She says the top of her list, however, if she was mayor would be transport, promising to bring new powers to Bristol to reduce bus fares and increase services.

But she also has big ambitions to change the culture of politics in Bristol away from the male-dominated situation we have now.

“Bristol has a bad reputation for testosterone-fuelled politics and impoliteness which is not to anyone’s benefit,” she says.

She says the lack of women is a “sad indictment” of the political system we have in the UK, and longs for something more like they have in Europe.

“Over there  they also don’t have quite the same number of the smug elite who have all gone to private schools and have come from wealthy families who don’t represent ordinary people,” she adds.

“Here, the predominance of older men in suits is quite striking.”

One of those men she is taking aim at is Ferguson, who, I have to remind her, called protesters at a Green Capital event “lunatics, mainly Liberal Democrats”.

“Did he? Oh, that’s very nice of him,” she laughs.

“It’s rude and rudeness should not have a place. It’s one of the reasons politics has become very unpopular with the public. The general public don’t like it.”

Her overall view of the incumbent mayor is that he has done a poor job, despite being a former Lib Dem himself.

“He used to be a Liberal Democrat. He may well still call himself a liberal, but he is most certainly not a democrat,” Barnard quips.

Why?

“The way he runs the council, the fact that he has all the power himself. He does not delegate any of the powers at all.”

Barnard says she would devolve power to her cross-party cabinet members. “At the moment power is only in one pair of hands. If you have a cabinet who work together you can rely on them to come to sensible decisions themselves,” she says.

“My mother sometimes had to choose between buying a bar of soap or a tube of toothpaste”. Picture by Kerri Given

Ferguson’s name crops up again as we take a walk through the shared gardens outside her flat. We’re talking about her experience fighting an election in Bristol South and whether she and the Lib Dems have got any chance in the traditional working-class Labour areas of the city.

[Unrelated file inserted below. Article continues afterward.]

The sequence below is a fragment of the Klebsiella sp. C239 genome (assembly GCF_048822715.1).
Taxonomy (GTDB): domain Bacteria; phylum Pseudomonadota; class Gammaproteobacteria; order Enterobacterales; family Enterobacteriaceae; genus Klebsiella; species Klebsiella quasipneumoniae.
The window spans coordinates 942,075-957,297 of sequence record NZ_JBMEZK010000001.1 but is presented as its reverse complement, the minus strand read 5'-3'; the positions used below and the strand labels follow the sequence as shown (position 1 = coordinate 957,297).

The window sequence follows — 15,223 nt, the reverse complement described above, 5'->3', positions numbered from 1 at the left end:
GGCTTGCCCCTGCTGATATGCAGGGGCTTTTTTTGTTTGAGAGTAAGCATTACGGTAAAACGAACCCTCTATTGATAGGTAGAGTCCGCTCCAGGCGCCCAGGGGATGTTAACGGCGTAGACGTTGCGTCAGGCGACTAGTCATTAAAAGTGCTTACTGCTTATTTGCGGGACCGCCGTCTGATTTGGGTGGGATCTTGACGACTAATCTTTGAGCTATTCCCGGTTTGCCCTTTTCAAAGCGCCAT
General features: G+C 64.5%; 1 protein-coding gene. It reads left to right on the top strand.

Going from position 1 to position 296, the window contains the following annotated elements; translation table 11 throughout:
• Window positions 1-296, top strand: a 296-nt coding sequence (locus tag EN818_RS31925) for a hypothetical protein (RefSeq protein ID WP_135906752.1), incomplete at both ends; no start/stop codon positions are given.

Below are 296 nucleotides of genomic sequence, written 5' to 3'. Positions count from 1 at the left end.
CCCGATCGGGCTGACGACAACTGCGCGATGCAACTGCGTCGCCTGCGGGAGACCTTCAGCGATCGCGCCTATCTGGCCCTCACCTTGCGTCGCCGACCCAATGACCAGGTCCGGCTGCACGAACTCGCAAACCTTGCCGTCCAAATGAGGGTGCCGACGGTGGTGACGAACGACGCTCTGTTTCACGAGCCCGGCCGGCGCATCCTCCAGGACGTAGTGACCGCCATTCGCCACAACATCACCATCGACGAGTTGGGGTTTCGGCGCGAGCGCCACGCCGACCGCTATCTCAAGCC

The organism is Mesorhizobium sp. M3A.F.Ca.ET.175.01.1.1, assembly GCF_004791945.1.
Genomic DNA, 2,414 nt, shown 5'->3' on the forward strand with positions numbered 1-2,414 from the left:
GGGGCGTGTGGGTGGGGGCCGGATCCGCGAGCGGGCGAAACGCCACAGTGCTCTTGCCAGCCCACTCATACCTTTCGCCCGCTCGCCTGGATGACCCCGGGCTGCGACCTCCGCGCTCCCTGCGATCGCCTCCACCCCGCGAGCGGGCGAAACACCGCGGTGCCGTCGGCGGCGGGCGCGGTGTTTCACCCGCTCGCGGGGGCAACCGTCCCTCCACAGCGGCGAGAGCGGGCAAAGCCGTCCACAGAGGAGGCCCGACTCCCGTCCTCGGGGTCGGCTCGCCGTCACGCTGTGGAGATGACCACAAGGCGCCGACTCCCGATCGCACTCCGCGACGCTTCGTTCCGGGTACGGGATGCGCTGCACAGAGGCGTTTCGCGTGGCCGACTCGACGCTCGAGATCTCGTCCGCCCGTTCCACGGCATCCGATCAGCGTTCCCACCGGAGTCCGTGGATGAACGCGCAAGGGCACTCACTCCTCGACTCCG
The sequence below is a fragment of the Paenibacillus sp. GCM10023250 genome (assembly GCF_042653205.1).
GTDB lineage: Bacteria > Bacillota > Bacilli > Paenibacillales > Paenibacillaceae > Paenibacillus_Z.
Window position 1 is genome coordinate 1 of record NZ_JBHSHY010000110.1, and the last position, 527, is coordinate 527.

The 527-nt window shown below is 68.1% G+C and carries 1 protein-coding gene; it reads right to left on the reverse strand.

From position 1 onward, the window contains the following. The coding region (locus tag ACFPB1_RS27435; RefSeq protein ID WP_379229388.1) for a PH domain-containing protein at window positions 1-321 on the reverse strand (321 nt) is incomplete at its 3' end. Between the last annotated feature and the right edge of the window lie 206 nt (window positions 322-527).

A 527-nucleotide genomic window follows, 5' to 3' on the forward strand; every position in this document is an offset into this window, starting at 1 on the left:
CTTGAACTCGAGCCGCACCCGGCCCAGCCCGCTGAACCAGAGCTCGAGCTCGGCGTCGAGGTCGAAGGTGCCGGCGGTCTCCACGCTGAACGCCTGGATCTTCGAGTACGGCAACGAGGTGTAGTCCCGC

“We are trying,” she says. “I’m not a posh person,” she adds. “I didn’t go to Marlborough or wherever Mr Ferguson went to school (Wellington College).”

What’s wrong with England’s traditional public schools?

“There’s nothing wrong with it,” she says. “But that’s certainly not the experience of my background, coming from a single-parent family where we didn’t have enough money.

“My mother sometimes had to choose between buying a bar of soap or a tube of toothpaste,” she says.

“We were supported by her wider family. We used to get boxes of clothes at Christmas as Christmas presents…” She breaks off and holds her hand to her eyes. “Sorry, it’s going to make me cry when I think about it.” She turns away with a nervous laugh.

“It was tough, really tough. We didn’t have holidays.” She stops again. “Now it is starting to make me cry.”

She musters the strength to continue: “My mum was absolutely fantastic. She held us together. She paid off debts that she was landed with and she was an unbelievable and amazing woman.

“We had to chip in with housework, trips to the launderette, buying food and cooking. She was proud of the things I did.”

As we walk back round to her flat we bump into a neighbour, Barbara. I remind her she is living next door to the future mayor.

“She always has an answer,” Barbara says, laughing. “I’m really proud of her,” she adds, before going inside.

We end by talking quickly about the workload of the campaign, her businesses and all the volunteering on the side. There are clearly no signs of slowing down.

“No, absolutely not,” Barnard says, her temper possibly flaring again. “Life is too interesting. I’m not too different in age from Hillary Clinton,” she reminds me. “And she’s standing for president of the US.”

Read more: Interviews, videos and opinion pieces with all the candidates

 

Bristol24/7 is hosting a mayoral hustings featuring all candidates at The Lantern at 7pm on Thursday, April 28. Entrance is first come first served. For more information, visit www.colstonhall.org/shows/mayoral-hustings/